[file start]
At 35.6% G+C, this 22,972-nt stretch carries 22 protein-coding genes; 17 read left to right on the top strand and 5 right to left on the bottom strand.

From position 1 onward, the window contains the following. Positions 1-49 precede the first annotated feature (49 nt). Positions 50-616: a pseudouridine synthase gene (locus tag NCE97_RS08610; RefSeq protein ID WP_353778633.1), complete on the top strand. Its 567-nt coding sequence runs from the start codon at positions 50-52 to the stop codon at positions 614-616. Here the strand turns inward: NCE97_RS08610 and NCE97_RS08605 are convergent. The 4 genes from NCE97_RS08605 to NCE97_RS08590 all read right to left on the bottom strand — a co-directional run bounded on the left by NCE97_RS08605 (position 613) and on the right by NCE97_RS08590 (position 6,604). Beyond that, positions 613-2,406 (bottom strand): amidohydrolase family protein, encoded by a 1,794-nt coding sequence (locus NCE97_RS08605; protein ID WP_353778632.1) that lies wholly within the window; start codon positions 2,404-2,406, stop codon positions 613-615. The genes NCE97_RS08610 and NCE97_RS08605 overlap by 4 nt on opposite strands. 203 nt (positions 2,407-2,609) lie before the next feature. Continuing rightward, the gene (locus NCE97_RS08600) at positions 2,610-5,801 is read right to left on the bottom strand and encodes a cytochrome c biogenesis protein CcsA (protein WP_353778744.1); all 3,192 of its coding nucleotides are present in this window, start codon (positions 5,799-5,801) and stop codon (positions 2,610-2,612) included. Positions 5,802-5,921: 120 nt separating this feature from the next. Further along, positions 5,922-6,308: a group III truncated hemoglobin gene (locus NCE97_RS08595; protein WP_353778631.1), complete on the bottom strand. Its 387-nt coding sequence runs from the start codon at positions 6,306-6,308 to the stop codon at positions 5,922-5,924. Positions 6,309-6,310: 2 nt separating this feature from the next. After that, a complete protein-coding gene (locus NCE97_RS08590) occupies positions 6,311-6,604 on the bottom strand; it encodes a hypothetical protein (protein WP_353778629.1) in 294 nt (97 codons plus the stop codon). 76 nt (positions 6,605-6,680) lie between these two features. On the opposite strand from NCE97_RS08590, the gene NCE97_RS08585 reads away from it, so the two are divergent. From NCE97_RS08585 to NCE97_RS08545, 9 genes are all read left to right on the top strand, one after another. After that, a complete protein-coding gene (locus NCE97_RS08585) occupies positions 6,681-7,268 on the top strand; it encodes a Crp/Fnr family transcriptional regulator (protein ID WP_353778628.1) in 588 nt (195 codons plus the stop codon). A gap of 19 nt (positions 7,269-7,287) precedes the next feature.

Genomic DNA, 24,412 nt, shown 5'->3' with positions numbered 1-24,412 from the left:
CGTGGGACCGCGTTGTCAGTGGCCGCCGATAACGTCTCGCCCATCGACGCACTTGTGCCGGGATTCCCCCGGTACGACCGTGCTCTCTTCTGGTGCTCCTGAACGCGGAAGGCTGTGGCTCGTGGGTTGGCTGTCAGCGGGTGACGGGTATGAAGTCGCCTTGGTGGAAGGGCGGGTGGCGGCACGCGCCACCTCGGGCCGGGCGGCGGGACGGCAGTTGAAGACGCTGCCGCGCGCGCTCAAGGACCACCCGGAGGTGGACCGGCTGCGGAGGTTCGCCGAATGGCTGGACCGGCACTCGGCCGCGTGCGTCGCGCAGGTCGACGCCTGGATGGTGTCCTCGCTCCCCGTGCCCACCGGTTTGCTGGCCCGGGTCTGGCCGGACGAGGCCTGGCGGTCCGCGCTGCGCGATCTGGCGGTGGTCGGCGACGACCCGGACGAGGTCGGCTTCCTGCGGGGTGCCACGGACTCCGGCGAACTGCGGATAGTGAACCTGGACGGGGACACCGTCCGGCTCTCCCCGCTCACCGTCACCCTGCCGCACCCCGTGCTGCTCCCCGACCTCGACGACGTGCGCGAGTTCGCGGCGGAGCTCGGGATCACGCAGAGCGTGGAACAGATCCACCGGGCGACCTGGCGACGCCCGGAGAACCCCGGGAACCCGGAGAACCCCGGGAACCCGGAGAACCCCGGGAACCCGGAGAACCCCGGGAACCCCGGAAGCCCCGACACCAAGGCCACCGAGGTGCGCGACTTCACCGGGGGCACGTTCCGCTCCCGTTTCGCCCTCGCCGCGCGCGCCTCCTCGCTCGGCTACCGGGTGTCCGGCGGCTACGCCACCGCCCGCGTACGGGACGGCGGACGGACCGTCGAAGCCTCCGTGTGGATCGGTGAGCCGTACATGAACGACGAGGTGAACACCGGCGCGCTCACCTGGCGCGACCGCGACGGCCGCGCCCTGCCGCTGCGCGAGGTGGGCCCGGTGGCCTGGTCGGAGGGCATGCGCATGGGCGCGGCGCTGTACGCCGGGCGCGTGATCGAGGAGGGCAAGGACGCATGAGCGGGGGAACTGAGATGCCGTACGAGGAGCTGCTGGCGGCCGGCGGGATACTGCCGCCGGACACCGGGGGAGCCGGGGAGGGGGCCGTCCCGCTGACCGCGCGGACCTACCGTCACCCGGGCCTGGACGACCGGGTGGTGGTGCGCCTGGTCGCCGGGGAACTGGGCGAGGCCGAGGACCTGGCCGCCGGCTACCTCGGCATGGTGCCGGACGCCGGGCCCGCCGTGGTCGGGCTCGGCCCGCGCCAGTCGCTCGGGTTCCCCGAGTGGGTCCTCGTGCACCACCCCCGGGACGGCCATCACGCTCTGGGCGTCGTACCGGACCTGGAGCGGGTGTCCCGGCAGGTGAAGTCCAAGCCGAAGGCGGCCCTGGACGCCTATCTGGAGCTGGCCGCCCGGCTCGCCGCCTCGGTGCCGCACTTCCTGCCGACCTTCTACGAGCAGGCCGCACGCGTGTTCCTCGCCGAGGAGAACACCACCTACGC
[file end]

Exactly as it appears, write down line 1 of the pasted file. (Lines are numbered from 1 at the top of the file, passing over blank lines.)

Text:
At 35.6% G+C, this 22,972-nt stretch carries 22 protein-coding genes; 17 read left to right on the top strand and 5 right to left on the bottom strand.